In current debates about global justice, statist and nationalist theories appeal to the right to selfdetermination in argument against egalitarianism beyond borders, and in general as a reason for caution about substantive international duties of justice, lest the exercise of self-determination would be too tightly constrained. Has self-determination-an important heritage of decolonization-no longer a role to play in the argument against international inequality and disempowerment? In this article, I examine a dominant interpretation of self-determination in the global justice debate, as defended prominently by John Rawls and David Miller and find it wanting. Specifically, two challenges are raised: at the conceptual level this interpretation leaves unclarified the distinction and relationship between sovereignty and self-determination; at the normative level, this interpretation adopts a sufficiency view of international distributive justice that neglects that problem of relative extents and measures of self-determination, beyond the threshold. While the article's argument is mainly of a critical scope, it is suggested that a more robust theoretical account is required of the content of the right of self-determination, and in particular of the freedoms that the right confers to the right-holders in the socioeconomic domains and their extents.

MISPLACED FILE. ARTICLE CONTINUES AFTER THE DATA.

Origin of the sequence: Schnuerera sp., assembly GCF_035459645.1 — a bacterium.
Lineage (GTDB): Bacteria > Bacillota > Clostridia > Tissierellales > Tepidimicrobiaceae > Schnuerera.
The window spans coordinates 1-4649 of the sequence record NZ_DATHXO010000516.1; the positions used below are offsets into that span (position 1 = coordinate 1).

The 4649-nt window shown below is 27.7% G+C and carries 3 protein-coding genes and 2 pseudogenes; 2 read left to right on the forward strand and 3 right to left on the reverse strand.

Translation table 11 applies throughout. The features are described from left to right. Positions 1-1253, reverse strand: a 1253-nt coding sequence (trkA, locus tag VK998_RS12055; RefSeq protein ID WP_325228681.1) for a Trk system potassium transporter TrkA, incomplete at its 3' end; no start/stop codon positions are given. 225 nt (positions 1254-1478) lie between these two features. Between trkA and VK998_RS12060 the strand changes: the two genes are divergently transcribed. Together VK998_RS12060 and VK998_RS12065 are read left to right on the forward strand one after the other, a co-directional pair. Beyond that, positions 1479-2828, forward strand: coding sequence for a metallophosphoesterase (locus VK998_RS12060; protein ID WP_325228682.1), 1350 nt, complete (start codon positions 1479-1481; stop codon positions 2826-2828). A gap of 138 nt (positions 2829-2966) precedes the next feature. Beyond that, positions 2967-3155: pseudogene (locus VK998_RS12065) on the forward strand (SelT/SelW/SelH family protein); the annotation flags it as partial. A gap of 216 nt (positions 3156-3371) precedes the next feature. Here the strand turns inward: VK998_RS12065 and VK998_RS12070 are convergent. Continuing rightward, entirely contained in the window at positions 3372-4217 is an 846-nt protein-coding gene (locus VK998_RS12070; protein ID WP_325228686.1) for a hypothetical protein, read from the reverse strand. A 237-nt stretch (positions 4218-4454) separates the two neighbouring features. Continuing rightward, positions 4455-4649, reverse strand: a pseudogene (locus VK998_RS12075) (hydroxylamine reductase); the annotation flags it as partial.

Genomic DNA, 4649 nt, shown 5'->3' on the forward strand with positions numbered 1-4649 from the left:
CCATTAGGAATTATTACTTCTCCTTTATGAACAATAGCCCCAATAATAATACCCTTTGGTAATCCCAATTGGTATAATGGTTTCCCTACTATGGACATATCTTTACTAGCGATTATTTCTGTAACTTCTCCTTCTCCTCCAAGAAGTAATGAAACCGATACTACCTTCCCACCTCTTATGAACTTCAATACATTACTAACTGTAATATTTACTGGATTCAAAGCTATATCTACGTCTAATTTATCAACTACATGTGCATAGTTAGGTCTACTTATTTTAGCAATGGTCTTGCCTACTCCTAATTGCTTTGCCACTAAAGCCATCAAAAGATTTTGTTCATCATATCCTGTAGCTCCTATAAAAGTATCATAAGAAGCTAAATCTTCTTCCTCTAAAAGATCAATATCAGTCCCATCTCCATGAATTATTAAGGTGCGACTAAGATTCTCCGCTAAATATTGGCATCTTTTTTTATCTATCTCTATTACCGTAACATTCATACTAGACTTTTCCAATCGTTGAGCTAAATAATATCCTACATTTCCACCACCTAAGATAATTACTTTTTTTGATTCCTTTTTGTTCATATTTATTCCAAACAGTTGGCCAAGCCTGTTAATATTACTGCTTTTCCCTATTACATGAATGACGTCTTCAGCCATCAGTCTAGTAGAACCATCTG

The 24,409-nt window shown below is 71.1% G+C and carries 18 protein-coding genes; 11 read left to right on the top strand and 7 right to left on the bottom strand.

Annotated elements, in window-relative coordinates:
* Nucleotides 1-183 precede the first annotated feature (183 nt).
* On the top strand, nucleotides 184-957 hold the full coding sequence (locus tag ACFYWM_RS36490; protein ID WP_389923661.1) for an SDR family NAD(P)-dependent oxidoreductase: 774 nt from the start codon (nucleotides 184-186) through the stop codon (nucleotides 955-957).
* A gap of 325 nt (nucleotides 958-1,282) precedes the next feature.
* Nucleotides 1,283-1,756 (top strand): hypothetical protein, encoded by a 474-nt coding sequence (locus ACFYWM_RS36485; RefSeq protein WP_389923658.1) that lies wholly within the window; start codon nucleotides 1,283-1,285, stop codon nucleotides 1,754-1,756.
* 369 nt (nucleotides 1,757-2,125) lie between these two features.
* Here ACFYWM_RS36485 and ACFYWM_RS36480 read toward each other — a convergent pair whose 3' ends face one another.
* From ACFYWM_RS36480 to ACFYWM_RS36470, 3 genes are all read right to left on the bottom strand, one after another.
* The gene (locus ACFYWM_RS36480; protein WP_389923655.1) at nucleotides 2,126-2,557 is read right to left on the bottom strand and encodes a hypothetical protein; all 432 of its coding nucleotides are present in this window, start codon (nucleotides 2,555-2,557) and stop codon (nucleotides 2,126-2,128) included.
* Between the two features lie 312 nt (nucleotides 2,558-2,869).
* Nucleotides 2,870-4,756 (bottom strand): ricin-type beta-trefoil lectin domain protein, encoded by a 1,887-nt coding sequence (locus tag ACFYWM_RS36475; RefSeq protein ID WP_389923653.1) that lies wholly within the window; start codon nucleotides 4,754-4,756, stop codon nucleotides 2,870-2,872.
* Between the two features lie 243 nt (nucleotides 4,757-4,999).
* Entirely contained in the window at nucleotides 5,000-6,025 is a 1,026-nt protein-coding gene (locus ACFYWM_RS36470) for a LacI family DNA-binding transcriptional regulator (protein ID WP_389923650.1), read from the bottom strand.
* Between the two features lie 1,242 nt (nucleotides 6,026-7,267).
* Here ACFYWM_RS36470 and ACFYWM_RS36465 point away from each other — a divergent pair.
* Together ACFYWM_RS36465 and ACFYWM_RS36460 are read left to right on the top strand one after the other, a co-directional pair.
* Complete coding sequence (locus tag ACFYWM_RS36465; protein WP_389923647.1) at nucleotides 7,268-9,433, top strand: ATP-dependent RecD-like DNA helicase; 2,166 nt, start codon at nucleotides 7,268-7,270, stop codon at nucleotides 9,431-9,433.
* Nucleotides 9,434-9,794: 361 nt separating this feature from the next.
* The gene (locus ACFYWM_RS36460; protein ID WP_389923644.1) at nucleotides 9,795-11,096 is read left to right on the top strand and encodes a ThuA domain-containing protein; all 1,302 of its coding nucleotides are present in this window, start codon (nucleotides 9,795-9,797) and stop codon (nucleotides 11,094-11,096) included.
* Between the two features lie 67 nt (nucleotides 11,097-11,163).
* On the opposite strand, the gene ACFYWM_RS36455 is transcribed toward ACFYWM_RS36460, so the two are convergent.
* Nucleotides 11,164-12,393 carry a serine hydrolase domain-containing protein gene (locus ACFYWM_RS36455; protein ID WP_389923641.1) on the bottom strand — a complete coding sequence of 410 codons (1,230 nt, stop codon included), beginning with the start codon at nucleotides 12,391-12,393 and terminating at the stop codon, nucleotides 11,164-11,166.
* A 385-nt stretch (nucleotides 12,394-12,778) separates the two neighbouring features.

- David Miller
- Global justice
- International investment law
- John Rawls
All Science Journal Classification (ASJC) codes
- Sociology and Political Science
- Political Science and International Relations